We have all been contacted by an organisation asking us to update our information, asking a “million and one” questions.
But think about if you go on a company’s website and the contact information is incorrect. Now what if an organisation needed to contact you urgently to advise of a change being implemented that will affect you, but the address, telephone numbers and e-mail addresses they have for you are incorrect or no longer relevant.
Over the years, with the speed of technology advancements and increased regulatory requirements, data captured on customers have increased significantly. So you need to know your customers (KYC).
Then vs now
In the 1990s, just supplying your name, address, home and work telephone numbers was sufficient and allowed for easy contact.
Legacy systems used to capture customers' details may not have grown as fast as the need to know your customer, or may not be dynamic enough to keep up with the pace. This resulted in customer service representatives (CSRs) entering as much data as possible for the customer in whatever space was available – even if the data wasn’t relevant for the field in which it was placed.
So the term “dirty data” arose with reference to databases. “Dirty data” can contain errors such as spelling or punctuation, incorrect data associated with a field, incomplete or outdated data or even data that is duplicated.
With every generation of CSRs and data being captured, changes – whether due to regulations, or the population as a whole – make the interpretation of “dirty” data even more difficult. It creates non-value-added work that can be time-consuming and expensive. According to Harvard Business Review, “Even a very low overall error rate of three per cent adds nearly 30 per cent non-value-added costs. Numbers such as these make clear that the best way to reduce costs may well be to improve data quality.“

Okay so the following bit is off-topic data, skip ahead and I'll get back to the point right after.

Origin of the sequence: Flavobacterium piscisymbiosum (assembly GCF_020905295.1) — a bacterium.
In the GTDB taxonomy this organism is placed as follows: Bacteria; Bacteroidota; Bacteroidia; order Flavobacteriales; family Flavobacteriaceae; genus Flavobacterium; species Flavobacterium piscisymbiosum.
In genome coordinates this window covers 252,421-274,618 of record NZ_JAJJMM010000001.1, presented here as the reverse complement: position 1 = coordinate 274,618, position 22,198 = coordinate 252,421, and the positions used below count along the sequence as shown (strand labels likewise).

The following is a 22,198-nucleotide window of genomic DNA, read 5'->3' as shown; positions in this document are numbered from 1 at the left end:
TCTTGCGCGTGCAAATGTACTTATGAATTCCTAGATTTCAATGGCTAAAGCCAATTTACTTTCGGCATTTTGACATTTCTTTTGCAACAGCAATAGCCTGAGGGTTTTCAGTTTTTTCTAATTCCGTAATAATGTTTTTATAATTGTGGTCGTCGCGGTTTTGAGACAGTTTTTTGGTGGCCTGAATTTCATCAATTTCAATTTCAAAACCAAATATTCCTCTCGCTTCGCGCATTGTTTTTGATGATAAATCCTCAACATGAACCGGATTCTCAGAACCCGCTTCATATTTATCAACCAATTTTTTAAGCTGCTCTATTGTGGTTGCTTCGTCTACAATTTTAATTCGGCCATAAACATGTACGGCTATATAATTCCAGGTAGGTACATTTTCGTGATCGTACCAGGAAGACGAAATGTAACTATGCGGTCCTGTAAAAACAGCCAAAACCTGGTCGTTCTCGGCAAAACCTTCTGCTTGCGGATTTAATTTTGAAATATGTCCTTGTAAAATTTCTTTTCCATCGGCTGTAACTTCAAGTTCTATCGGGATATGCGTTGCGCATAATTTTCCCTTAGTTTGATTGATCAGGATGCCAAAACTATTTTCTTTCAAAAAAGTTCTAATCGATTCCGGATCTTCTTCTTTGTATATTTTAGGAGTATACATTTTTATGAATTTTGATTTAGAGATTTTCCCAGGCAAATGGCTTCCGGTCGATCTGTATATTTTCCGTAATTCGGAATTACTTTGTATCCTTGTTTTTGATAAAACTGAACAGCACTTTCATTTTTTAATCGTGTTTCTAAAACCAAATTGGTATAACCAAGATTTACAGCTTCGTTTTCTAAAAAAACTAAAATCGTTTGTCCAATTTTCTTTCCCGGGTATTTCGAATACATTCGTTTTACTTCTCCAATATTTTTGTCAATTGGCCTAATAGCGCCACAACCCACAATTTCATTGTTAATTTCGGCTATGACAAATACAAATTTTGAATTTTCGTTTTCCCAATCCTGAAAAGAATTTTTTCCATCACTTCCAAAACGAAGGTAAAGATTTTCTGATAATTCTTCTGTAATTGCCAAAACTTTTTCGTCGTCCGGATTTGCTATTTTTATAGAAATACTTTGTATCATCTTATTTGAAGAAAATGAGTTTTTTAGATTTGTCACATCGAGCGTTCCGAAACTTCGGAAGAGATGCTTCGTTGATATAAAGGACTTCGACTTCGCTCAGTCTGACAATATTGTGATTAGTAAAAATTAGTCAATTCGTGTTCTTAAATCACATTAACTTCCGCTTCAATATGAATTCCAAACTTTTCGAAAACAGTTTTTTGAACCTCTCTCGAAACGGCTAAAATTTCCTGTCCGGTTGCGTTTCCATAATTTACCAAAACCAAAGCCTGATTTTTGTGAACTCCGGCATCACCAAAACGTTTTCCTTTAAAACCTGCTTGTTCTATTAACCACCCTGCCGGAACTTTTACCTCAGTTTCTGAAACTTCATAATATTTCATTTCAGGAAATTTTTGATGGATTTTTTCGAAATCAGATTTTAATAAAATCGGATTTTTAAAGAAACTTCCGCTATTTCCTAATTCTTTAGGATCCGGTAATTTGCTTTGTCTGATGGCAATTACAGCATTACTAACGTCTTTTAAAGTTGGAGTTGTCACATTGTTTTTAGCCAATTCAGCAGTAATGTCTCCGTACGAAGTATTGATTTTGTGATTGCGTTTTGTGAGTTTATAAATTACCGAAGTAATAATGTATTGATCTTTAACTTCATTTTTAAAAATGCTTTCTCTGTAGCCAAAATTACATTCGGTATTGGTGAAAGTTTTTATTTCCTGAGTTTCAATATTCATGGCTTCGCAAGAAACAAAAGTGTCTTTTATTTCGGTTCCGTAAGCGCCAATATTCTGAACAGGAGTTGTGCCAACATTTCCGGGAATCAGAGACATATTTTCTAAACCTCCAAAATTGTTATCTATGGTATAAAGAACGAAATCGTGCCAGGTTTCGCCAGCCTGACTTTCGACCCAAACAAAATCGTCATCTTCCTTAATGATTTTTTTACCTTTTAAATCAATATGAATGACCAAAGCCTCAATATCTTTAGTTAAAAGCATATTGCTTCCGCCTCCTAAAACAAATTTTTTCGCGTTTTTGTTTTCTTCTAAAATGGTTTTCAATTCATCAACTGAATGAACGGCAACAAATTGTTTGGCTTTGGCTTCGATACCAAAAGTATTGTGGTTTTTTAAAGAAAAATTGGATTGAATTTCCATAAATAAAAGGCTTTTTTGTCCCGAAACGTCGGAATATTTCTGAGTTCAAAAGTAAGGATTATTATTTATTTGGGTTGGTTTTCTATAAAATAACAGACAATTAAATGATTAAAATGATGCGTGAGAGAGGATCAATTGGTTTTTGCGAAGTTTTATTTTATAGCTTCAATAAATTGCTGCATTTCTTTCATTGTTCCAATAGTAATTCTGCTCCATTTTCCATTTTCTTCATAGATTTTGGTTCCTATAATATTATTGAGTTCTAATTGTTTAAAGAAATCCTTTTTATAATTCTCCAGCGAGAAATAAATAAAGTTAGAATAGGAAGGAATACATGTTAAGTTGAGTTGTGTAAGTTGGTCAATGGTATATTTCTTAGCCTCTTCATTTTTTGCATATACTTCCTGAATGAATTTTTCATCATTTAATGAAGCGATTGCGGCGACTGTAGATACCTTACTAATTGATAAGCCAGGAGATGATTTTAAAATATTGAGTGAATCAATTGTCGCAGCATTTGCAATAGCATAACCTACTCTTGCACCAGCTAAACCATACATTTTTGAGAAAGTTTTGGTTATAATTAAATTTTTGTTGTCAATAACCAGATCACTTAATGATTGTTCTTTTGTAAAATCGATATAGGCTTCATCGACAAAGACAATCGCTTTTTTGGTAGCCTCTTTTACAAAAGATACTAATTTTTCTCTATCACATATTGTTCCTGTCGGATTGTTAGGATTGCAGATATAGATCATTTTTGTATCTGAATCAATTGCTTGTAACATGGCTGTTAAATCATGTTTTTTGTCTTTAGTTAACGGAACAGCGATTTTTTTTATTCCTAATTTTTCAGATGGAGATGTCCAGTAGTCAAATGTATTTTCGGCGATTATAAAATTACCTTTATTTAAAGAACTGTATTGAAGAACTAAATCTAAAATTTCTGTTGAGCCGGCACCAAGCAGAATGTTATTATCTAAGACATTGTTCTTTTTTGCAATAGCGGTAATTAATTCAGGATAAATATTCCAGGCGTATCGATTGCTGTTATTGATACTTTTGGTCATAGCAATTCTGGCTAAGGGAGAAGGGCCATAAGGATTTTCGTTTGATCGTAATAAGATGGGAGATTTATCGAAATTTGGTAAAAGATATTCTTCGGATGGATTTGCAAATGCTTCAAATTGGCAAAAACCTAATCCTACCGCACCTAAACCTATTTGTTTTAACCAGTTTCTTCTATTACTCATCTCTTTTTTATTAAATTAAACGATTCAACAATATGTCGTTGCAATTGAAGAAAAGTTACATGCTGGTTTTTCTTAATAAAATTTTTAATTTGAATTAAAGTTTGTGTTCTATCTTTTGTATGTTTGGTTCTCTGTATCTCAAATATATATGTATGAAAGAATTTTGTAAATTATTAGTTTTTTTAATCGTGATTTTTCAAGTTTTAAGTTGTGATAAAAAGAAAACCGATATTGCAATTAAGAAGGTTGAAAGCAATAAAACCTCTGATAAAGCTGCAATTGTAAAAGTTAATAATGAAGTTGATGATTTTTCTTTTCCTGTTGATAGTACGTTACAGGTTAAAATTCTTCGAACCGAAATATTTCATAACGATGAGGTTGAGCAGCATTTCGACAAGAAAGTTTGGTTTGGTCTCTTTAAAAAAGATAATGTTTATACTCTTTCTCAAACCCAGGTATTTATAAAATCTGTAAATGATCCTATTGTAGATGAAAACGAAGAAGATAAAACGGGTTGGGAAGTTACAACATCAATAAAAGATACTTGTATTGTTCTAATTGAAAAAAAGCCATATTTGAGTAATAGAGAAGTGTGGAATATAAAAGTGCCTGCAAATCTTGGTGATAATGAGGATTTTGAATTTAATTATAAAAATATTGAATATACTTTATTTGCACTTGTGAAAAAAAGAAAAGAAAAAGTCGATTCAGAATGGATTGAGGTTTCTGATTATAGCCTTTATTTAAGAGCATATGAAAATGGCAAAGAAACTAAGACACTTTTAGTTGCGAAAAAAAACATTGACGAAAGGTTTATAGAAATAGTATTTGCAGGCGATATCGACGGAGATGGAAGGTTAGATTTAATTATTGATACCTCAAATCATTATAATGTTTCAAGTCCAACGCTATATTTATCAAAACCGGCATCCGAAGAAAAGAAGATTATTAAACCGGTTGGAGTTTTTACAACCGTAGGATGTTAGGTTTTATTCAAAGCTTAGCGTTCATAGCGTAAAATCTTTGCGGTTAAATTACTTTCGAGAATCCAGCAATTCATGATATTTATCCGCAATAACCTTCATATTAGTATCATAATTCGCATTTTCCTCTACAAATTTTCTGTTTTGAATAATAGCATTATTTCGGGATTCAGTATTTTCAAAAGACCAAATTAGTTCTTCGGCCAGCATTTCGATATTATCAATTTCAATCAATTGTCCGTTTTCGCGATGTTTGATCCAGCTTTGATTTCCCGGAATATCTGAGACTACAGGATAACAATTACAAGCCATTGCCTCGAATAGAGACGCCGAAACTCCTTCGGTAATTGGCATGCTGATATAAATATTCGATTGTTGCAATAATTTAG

With the rising importance of data and the realisation of the costs of poor data quality, organisations have begun to implement data governance. This reduces intangible costs associated with a loss of trust, and lost opportunities. In addition, once enforced, it reduces the direct and indirect costs of “dirty data” that are associated with the allowances made for these non-value-added work items in the business-as-usual activities of decision-makers, team leads, knowledge workers, data stewards, and other team members.
A 2011 Gartner study revealed:
• Poor data quality is a primary reason for 40 per cent of all business initiatives failing to achieve their targeted benefits.
• Data quality affects overall labour productivity by as much as 20 per cent.
A survey performed by the Data Warehouse Institute produced similar results, with respondents claiming that poor data quality has led to lost revenue (54 per cent), extra costs (72 per cent), and decreases in customer satisfaction (67 per cent).
It may take the simple form of just knowing how many customers an organisation has, or viewing customer transactions to analyse business decision:
Data-enabled processes reduce inefficiencies; assist in resource allocation; determine performance and support research and development. This should be the case with new products and services, new locations or expansion, or even the channels of communication and personalised outreach.
It stands to reason that “good” data is essential for “good” information, eventually making for valuable business decisions.
Organisations must develop a culture that makes data quality a high priority. To see the true value of “good” information to an organisation it must be treated as an asset, and data governance enforced.
The TT Chamber of Industry and Commerce thanks the Unit Trust Corporation, a platinum signature event sponsor, for contributing this article.